42-4. Nonagenarian Notions: Me & Bridge in the 80s

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As I look back, outside of a stint at a local adult education class in the 60s, first time I ever got concerned about how I played bridge began in the 80s.  It was that move to New Hampshire and possibly playing with new people.  I bought some books and did some reading and study on my own. You can learn a bit that way even if pursued hit and miss as I did.

I  also attended real bridge group lessons for the first time in New Hampshire in the 80s, taught by two women who definitely had duplicate bridge in mind. Friend Nancy and me finally agree to attend a couple of duplicate bridge sessions. That was enough. For one thing Nancy was an avid smoker and couldn’t stand the wait  between games until she could go outside for a smoke.  Hence, although she was a far better player than me, the whole thing made her more nervous and uncomfortable than me.

But those lessons did get me started on a habit that persists until today. Dealing out a bridge hand or two as part of pre-supper drink ritual and playing all four hands–pretending I haven’t seen all four as much as I can. Of course Cable-TV is also on (I’m a political junkie) and I have no system for re-doing the hand a second time to see what I did wrong if I don’t make the contract.  Nevertheless, it is illuminating to do this. Far more instructive than trying to remember lists of rules.

It was my version of  how those two women ran their bridge lessons in New Hampshire. We dealt out hands, bid, opening lead was made and then we played the hand with all hands exposed and in-put from instructors as requested.

And, of course, they insisted one put the played card in front of each player, duplicate style, so we could re-play the hand. Problem is, I just can’t remember what’s been played that way — something about gathering up all four in one’s hand I need in order to remember.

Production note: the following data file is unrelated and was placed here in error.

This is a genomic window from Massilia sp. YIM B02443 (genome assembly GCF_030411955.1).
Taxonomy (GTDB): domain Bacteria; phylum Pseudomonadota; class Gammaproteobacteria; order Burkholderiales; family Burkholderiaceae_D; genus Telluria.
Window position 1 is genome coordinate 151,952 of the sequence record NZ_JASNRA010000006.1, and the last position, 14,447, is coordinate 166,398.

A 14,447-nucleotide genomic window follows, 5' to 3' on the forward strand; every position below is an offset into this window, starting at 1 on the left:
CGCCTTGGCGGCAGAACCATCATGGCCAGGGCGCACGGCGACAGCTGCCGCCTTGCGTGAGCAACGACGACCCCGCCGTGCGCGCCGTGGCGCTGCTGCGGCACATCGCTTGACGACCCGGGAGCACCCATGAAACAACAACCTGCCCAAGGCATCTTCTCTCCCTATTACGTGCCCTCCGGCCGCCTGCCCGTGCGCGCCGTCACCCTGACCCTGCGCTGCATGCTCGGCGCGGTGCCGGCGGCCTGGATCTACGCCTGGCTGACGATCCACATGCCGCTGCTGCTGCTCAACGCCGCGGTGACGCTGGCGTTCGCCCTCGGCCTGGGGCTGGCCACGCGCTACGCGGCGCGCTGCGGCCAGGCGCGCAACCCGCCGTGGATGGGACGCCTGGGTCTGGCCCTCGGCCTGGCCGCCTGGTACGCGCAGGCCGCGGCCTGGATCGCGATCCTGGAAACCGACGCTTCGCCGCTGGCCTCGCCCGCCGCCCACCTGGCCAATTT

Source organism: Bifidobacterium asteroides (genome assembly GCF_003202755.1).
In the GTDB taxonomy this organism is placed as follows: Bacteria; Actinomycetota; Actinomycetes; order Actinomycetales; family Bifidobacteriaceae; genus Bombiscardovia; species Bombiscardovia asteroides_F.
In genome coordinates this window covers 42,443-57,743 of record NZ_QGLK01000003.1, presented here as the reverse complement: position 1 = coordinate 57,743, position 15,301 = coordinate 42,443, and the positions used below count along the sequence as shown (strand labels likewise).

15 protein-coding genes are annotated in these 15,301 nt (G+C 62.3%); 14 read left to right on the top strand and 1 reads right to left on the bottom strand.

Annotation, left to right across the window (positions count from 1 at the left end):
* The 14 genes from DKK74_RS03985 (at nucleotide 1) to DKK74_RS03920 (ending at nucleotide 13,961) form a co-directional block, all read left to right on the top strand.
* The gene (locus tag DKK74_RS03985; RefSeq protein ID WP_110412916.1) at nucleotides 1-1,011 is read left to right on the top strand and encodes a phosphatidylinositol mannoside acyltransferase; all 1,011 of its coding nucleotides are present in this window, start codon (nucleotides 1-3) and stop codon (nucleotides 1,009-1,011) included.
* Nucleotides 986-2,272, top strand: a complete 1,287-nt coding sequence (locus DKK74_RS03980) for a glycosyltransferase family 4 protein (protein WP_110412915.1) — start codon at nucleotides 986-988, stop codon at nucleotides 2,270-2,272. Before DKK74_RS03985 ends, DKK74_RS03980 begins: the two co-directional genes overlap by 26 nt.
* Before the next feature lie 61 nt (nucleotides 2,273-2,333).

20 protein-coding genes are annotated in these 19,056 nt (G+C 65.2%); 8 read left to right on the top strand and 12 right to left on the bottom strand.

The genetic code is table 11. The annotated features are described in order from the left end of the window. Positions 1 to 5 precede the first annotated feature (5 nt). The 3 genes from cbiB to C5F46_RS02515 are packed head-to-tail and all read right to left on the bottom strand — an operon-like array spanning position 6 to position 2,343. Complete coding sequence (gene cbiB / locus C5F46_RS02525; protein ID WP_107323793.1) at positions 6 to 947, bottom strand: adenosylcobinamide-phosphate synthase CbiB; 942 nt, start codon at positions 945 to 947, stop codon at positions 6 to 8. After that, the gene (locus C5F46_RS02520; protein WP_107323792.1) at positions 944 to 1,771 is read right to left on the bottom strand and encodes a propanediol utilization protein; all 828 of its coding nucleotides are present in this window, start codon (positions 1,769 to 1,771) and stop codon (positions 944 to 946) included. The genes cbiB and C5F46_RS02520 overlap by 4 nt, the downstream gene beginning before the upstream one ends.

At 93, I really should start adding that duplicate-style technique to my nightly deal-outs — it’s now or never!



One Response to 42-4. Nonagenarian Notions: Me & Bridge in the 80s

  1. Go for it Maggy! It can be a good learning technique. Keeping cards classroom (duplicate) style is a necessity for bridge teachers when the class has more than 1 table. Every table plays the same hand at the same time and then lays all 52 cards face-up dummy style to discuss the bidding, play and defense. We’re not all doing it to push duplicate, just to make the class work. It’s the only way I’d ever be able to teach a 20+ table class.

    I also suggest my students keep their cards this way when they get together to practice. When things don’t go well, they can examine the hand to see if their contract was reasonable based on the combined strength and fit. They can also discuss the play or defense to see if perhaps there was a better strategy. And, when all else fails, they can email me the hand for advice. They’d never remember their cards otherwise. (I do expose them to the all 4 cards in the center of the table too because they will encounter that when they play socially with others.)

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